Australian free-to-air channels demand guaranteed prime position on smart TVs | Television

Australian free-to-air commercial TV channels have called on the Federal Government to introduce legislation to ensure they are visible on smart TV home screens, saying they are becoming “increasingly difficult to find” among global streaming rivals such as Netflix.

TVs increasingly include apps for the various streaming services available, including Netflix, Stan, Disney+ and ABC iview, as well as apps specific to commercial channels.

However, Free TV Australia, which represents free-to-air stations such as Seven, Nine and Ten, has reported growing concern that commercial stations are becoming harder to find on smart TVs.

“TV makers and operating system developers are increasingly exerting control over the options displayed to consumers, directing viewers to the services that can pay the highest price for preferred on-screen placement. ‘home,’ Free TV Australia said in a submission to the parliamentary inquiry into social media and online harm this month.

There were also concerns that streaming-specific buttons on remote controls as well as favorable placement on smart TV home screens for other streaming services could turn viewers away from free-to-air TV.

“This means that decisions about the availability of free and licensed terrestrial services, as well as streaming video-on-demand (BVOD) applications to Australian viewers, and if so on what terms, are increasingly taken in conference rooms in Japan, South Korea, and the United States,” said Free TV Australia.

“This risk becomes even greater as manufacturers seek to monetize significant placements on user interfaces and strike lucrative deals with global streaming services in addition to local Australian FTA streaming services. Manufacturers see themselves as distributors and expect a “ticket extract” or some form of payment to access their screen space. »

The organization argued that streaming companies could never replace the value of free TV.

“Global entertainment platforms such as Netflix, Disney+ and Amazon Prime cannot jump to breaking news to cover government health advice updates or provide critical bushfire updates,” said Free TV Australia.

“The visibility and accessibility of free television services is therefore essential to ensure the achievement of government policy objectives, including those relating to accurate, unbiased and trustworthy information; iconic sporting events; and the provision of emergency information.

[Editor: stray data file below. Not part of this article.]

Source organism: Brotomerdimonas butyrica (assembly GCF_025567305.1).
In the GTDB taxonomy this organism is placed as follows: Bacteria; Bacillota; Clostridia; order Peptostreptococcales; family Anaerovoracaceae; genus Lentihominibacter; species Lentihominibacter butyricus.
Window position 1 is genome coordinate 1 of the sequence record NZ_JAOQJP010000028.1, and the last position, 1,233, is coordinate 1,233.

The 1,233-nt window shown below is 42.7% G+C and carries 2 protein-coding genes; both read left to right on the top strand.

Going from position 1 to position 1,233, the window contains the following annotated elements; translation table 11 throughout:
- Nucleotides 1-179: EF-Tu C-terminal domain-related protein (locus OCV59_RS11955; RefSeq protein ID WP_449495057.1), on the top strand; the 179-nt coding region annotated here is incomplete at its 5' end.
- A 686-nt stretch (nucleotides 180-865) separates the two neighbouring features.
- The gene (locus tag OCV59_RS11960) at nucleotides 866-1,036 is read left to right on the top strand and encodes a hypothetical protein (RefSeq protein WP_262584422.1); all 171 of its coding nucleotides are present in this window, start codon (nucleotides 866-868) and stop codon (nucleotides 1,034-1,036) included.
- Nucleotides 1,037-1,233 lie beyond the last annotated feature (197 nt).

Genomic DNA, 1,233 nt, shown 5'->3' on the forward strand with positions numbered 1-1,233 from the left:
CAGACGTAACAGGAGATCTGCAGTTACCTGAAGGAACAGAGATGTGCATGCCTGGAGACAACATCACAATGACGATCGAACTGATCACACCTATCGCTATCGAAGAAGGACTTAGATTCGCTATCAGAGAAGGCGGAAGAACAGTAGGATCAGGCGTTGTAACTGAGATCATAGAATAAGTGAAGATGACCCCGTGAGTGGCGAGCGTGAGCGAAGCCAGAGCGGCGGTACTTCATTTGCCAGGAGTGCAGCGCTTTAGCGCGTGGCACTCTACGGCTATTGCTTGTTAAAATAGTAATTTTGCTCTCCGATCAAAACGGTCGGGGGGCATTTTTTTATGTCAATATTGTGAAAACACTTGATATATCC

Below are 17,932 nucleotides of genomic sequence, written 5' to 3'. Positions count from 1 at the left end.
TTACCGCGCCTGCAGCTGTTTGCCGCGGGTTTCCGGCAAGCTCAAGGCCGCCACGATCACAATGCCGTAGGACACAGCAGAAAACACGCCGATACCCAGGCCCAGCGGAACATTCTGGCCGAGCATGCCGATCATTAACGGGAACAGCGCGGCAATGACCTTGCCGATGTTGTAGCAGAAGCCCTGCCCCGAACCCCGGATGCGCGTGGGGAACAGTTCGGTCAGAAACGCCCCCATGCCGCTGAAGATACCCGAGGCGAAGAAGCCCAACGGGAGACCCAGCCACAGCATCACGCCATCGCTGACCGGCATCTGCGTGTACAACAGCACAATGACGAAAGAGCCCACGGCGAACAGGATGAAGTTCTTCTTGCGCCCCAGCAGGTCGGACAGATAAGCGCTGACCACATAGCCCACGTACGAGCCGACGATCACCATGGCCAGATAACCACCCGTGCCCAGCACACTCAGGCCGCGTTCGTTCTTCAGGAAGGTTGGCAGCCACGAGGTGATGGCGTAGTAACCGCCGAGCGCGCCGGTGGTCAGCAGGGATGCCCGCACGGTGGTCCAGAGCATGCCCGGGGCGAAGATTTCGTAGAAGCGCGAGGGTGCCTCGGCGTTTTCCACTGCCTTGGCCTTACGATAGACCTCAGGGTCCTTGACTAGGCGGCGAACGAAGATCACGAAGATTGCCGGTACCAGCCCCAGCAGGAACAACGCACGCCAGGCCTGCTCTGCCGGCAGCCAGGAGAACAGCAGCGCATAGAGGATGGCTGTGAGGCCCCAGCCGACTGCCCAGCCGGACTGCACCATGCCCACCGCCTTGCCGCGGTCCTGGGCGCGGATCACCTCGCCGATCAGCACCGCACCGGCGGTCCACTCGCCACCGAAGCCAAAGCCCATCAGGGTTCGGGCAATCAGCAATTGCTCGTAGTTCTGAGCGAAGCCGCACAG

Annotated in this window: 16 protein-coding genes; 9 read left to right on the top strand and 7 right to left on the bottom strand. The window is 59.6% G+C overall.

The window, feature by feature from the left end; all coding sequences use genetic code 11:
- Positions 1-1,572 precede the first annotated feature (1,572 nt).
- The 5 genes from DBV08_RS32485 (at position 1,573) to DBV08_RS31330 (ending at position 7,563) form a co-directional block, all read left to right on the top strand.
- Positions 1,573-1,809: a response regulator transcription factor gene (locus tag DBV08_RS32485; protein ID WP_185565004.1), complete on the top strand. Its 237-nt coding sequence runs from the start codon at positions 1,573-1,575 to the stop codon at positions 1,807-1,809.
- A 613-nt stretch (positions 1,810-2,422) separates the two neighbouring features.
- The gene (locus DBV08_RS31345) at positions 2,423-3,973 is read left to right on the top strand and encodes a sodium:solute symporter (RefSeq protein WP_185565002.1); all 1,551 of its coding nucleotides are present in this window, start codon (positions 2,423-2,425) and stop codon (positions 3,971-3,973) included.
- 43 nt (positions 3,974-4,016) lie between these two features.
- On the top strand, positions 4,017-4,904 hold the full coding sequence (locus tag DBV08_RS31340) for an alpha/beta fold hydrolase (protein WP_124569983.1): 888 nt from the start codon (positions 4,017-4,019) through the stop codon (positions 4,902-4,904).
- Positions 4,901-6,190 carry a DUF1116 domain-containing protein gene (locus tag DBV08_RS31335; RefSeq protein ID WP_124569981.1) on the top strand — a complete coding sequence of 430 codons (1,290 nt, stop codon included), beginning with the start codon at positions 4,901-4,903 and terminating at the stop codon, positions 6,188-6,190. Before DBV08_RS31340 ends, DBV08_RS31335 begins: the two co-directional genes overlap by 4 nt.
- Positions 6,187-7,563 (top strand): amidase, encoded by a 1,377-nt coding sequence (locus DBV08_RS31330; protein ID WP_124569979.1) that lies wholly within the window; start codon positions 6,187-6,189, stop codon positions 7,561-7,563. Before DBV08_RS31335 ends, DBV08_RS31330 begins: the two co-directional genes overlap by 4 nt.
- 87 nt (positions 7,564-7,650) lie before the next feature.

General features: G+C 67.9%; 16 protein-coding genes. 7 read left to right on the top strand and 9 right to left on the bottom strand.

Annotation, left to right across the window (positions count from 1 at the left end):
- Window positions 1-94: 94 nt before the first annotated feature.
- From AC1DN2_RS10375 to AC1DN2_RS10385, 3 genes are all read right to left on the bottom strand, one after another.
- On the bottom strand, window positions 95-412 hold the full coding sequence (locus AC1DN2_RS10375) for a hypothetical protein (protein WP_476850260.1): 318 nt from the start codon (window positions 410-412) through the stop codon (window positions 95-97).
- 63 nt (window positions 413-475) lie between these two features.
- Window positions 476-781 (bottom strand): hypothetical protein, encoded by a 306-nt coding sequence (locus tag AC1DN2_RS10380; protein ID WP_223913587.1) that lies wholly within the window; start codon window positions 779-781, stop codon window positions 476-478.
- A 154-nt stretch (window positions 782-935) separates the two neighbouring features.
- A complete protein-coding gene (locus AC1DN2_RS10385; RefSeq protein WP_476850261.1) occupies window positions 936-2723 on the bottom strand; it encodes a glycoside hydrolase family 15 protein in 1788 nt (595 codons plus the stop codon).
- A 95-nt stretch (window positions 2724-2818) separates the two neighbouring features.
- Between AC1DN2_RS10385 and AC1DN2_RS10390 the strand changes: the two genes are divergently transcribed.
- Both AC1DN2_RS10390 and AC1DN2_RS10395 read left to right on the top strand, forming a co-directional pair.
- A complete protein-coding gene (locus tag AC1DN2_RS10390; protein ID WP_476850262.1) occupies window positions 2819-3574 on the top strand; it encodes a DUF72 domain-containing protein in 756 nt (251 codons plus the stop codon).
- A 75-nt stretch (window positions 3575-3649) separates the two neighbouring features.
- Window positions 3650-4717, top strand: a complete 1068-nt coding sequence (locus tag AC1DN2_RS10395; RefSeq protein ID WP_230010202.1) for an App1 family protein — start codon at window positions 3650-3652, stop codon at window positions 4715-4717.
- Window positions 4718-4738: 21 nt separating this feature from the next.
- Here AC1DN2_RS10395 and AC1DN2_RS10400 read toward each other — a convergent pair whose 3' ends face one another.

The organization said legislation was needed to ensure TV makers make it easy for Australians to find free channels and apps, proposing a ‘prominence framework’ requiring ‘free, easy and universal access’ to services free, and for Australians to be aware of free services.

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“Action is needed now to ensure the long-term availability and prominence of Australian FTA commercial content services for Australian viewers,” Free TV Australia said.

Guardian Australia has sought comment from Australia’s two biggest TV companies – Samsung and Sony. Samsung declined to comment.

Free TV Australia has also welcomed the Government’s Social Media Exposure Bill, released for comment late last year, as a way to reduce the risk of defamation that media companies currently face for their comments on social media following the High Court’s Dylan Voller libel ruling late last year.

The ruling found that owners of social media pages and groups are considered editors for third-party comments on posts and can therefore be held liable for defamatory comments.

The legislation would make social media platforms the publisher of the content, but provide a defense for companies if they make it easier to identify the user who made the comment. Free TV said that since the judgment, media companies have significantly limited comments on their stories on social media.

“The news media have limited the number and range of stories they share on social media and are closing the comment section more often, preventing any discussion of the news and current affairs they report.

“While the Anti-Trolling Bill is still under consideration, media companies continue to be legally responsible for this material. It will be important in the final drafting of the Anti-Trolling Bill to ensure that social media services cannot outsource legal liability.

The inquiry has closed submissions and will report to Parliament in February.

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